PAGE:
Beauty, not disease, motivates teens to wear sunscreen
After offering information about UV light and sun-protective behaviors, the two health-ed videos diverge: one describes the increased skin cancer risk of UV exposure and the other describes effects on appearance including wrinkles and premature aging. Which of these two videos do you think caused teenagers to use more sunscreen six weeks after it was shown?
A University of Colorado Cancer Center study published in the Journal of the American Academy of Dermatologyshows that while teens who watched both videos learned and retained the same amount of knowledge about UV light and sun-protective behaviors, only the teens who watched the appearance-based video (and not the health-based video) actually changed these behaviors.
"We see this anecdotally in the clinic. The teens who come in, often it's because their parents are dragging them. A lot have undergone tanning or never wear sunscreen. You can tell that when we talk about the skin cancer risk, it doesn't faze them. But when you talk about premature wrinkling and aging, they listen a little more closely," says April W. Armstrong, MD MPH, investigator at the CU Cancer Center and vice chair of Clinical Research at the CU School of Medicine Department of Dermatology.
The current study aimed to quantify this observation. First, Armstrong and colleagues went to local high schools to recruit 50 subjects. All subjects completed questionnaires demonstrating their baseline knowledge about UV light and use of sun-protective behaviors. Then subjects were randomized into two groups, one of which viewed the health-based video that emphasized skin cancer risk, and the other of which viewed the appearance-based video that emphasized cosmetic changes due to UV exposure. Six weeks later, all subjects again completed questionnaires that showed the knowledge they retained and changes in sun-protective behaviors.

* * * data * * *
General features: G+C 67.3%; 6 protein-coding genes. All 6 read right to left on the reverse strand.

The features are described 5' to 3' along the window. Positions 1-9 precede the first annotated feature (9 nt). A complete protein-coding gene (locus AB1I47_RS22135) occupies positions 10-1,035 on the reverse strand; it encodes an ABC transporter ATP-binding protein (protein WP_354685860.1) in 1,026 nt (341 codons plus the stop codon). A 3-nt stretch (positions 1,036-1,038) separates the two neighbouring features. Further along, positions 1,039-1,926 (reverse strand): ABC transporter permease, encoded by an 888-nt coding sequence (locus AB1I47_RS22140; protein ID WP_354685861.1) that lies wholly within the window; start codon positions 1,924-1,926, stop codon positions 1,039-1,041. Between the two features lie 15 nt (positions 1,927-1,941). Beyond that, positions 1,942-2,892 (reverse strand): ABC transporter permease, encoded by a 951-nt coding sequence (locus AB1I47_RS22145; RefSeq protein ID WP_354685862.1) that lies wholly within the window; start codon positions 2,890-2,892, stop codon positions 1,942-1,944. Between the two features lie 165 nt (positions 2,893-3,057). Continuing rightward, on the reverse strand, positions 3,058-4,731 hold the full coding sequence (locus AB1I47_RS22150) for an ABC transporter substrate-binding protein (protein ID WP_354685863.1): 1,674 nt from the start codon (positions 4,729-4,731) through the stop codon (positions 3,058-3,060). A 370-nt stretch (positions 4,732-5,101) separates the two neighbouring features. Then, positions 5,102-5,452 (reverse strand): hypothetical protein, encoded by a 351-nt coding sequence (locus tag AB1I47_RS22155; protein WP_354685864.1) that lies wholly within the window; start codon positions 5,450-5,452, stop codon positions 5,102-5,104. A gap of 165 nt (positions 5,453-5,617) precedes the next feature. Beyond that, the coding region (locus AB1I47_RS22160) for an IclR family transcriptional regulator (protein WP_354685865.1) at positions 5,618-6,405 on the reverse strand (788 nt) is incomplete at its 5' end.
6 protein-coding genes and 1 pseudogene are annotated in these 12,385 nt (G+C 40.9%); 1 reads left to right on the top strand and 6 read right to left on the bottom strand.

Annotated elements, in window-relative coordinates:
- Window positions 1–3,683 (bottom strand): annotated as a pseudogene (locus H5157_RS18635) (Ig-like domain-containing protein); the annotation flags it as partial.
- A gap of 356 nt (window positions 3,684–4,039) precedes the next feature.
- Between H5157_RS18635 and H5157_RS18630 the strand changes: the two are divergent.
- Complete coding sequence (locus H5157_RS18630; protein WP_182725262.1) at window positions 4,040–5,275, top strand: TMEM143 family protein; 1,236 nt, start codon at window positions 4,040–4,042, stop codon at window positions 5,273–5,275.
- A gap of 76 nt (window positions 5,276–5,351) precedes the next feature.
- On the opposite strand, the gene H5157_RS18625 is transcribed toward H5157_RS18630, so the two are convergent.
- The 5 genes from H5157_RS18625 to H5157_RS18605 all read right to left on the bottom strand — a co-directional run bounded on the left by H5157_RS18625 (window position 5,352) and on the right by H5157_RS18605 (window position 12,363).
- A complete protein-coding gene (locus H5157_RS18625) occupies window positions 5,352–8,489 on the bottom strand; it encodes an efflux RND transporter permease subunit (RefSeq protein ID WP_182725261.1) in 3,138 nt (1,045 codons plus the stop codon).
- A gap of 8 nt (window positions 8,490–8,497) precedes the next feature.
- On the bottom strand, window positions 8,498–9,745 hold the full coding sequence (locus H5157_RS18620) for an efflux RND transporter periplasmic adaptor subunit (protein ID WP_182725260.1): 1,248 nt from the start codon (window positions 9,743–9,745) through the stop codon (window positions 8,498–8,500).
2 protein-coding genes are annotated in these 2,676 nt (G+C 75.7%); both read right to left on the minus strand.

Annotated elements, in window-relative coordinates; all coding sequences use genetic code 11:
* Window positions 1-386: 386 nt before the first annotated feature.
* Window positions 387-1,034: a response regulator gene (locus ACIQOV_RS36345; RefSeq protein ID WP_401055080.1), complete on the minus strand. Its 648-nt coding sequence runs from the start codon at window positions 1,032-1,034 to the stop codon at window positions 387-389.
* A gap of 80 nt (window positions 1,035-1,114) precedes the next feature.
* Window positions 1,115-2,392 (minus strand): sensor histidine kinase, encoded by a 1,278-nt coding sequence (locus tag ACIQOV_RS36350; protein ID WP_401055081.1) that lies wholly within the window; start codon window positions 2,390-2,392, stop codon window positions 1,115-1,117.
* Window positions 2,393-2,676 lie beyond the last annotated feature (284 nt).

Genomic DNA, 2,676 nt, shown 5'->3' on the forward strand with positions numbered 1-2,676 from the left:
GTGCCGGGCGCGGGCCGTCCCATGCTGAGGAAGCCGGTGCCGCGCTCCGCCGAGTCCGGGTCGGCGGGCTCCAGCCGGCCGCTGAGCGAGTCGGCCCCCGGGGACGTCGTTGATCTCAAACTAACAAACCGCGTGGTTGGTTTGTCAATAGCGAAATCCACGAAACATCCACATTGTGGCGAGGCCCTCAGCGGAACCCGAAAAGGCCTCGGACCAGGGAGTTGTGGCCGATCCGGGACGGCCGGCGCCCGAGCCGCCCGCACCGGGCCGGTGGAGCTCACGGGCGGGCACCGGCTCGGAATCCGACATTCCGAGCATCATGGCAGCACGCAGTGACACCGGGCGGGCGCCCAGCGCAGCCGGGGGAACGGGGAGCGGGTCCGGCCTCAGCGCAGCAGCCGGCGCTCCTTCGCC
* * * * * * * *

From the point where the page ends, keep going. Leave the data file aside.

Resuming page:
"Interestingly, we didn't see any difference in teenagers' knowledge -- no matter if they had watched the health-based or appearance-based video, students learned and retained the same amount of information," Armstrong says.
However, despite knowing the skin cancer risk from UV exposure, the group that had watched the health-based video showed no statistically significant increase in their sun-protective behaviors. On the other hand, the group that had been shown the appearance-based video reported a dramatic increase in the use of sunscreen.
"For teenagers, telling them UV exposure will lead to skin cancer is not as effective as we would hope. If our endgame is to modify their behavior, we need to tailor our message in the right way and in this case the right way is by highlighting consequences to appearance rather than health. It's important to address now -- if we can help them start this behavior when younger, it can affect skin cancer risk when older," Armstrong says.